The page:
Patterns: A Video Game, an M.R.I. and What Men's Brains Do
By ERIC NAGOURNEY
Published: February 19, 2008
Why does it often seem that men enjoy playing video games more than
women? Perhaps because they do.
A new study finds that when men play the games, a part of the brain
involved in feelings of reward and addiction becomes much more
activated than it does in women.
This may explain why men are more likely to report feeling addicted to
video games than women are, the researchers say in an online article
in The Journal of Psychiatric Research. The lead author is Fumiko
Hoeft of the Stanford University School of Medicine.
For the study, the researchers took a group of 22 young volunteers —
half men, half women — and had them play a game as an M.R.I. machine
looked at what was happening in their brains. The study found that in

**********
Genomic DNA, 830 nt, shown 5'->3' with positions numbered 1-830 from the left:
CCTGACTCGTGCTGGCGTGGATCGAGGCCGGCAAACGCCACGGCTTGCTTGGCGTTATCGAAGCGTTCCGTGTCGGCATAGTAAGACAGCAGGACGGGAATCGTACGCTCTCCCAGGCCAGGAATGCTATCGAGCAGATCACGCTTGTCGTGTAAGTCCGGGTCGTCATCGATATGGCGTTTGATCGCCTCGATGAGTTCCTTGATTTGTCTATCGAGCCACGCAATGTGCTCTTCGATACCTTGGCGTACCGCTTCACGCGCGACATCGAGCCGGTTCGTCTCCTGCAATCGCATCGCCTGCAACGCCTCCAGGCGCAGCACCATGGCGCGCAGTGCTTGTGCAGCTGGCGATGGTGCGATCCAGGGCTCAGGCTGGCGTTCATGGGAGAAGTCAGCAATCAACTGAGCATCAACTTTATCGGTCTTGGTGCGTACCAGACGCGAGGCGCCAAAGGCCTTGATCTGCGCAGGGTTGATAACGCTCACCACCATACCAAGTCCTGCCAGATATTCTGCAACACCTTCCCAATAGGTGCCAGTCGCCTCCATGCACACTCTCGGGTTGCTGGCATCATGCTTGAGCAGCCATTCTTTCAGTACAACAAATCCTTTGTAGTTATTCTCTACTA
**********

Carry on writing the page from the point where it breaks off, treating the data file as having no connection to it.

the men, there was much more activity in the mesocorticolimbic system.
Given the abundance in video games of violence and other themes near
and dear to many men, there may be a natural explanation for why their
brains light up more. But the senior author of the study, Dr. Allan L.
Reiss, said the researchers made a point of steering the game they
used in a more neutral direction.
The volunteers played a simple game in which they were told only to
click the images of balls they saw, with no mention of a goal.
The players soon figured out that if they kept the balls from
advancing too close to a wall, they gained ground. Both the men and
the women did well — but the men did a lot better and appeared more
motivated to acquire terrain.
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